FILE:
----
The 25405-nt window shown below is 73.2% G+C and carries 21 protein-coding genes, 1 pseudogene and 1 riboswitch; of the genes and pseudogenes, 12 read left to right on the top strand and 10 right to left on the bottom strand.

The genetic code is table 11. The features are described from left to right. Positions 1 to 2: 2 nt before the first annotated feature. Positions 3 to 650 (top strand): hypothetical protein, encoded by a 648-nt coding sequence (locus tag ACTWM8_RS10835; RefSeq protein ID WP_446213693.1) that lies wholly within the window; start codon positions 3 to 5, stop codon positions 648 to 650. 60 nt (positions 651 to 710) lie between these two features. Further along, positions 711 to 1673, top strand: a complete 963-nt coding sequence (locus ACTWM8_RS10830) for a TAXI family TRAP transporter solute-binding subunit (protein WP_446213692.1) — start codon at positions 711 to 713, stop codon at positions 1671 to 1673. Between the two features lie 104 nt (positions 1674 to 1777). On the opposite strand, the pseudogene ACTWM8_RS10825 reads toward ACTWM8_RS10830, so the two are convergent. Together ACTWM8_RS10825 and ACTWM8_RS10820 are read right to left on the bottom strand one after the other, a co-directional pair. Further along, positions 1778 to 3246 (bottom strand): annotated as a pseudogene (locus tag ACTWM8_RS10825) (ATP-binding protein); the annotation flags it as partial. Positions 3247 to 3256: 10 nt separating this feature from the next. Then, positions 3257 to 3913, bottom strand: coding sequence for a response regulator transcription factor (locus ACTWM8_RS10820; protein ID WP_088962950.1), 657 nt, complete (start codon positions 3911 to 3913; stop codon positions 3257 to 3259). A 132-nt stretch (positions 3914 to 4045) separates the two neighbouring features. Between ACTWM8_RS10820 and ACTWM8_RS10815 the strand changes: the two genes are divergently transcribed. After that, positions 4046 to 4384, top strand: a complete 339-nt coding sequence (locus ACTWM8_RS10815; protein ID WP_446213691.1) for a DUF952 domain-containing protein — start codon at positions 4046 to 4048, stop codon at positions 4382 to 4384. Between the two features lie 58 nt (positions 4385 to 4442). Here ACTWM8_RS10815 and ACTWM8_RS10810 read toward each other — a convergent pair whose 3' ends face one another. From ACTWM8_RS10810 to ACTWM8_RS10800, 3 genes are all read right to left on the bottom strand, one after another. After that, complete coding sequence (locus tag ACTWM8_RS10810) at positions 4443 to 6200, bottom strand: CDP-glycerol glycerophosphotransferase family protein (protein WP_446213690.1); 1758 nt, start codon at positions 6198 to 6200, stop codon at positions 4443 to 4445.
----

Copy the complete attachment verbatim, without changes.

The 25405-nt window shown below is 73.2% G+C and carries 21 protein-coding genes, 1 pseudogene and 1 riboswitch; of the genes and pseudogenes, 12 read left to right on the top strand and 10 right to left on the bottom strand.

The genetic code is table 11. The features are described from left to right. Positions 1 to 2: 2 nt before the first annotated feature. Positions 3 to 650 (top strand): hypothetical protein, encoded by a 648-nt coding sequence (locus tag ACTWM8_RS10835; RefSeq protein ID WP_446213693.1) that lies wholly within the window; start codon positions 3 to 5, stop codon positions 648 to 650. 60 nt (positions 651 to 710) lie between these two features. Further along, positions 711 to 1673, top strand: a complete 963-nt coding sequence (locus ACTWM8_RS10830) for a TAXI family TRAP transporter solute-binding subunit (protein WP_446213692.1) — start codon at positions 711 to 713, stop codon at positions 1671 to 1673. Between the two features lie 104 nt (positions 1674 to 1777). On the opposite strand, the pseudogene ACTWM8_RS10825 reads toward ACTWM8_RS10830, so the two are convergent. Together ACTWM8_RS10825 and ACTWM8_RS10820 are read right to left on the bottom strand one after the other, a co-directional pair. Further along, positions 1778 to 3246 (bottom strand): annotated as a pseudogene (locus tag ACTWM8_RS10825) (ATP-binding protein); the annotation flags it as partial. Positions 3247 to 3256: 10 nt separating this feature from the next. Then, positions 3257 to 3913, bottom strand: coding sequence for a response regulator transcription factor (locus ACTWM8_RS10820; protein ID WP_088962950.1), 657 nt, complete (start codon positions 3911 to 3913; stop codon positions 3257 to 3259). A 132-nt stretch (positions 3914 to 4045) separates the two neighbouring features. Between ACTWM8_RS10820 and ACTWM8_RS10815 the strand changes: the two genes are divergently transcribed. After that, positions 4046 to 4384, top strand: a complete 339-nt coding sequence (locus ACTWM8_RS10815; protein ID WP_446213691.1) for a DUF952 domain-containing protein — start codon at positions 4046 to 4048, stop codon at positions 4382 to 4384. Between the two features lie 58 nt (positions 4385 to 4442). Here ACTWM8_RS10815 and ACTWM8_RS10810 read toward each other — a convergent pair whose 3' ends face one another. From ACTWM8_RS10810 to ACTWM8_RS10800, 3 genes are all read right to left on the bottom strand, one after another. After that, complete coding sequence (locus tag ACTWM8_RS10810) at positions 4443 to 6200, bottom strand: CDP-glycerol glycerophosphotransferase family protein (protein WP_446213690.1); 1758 nt, start codon at positions 6198 to 6200, stop codon at positions 4443 to 4445.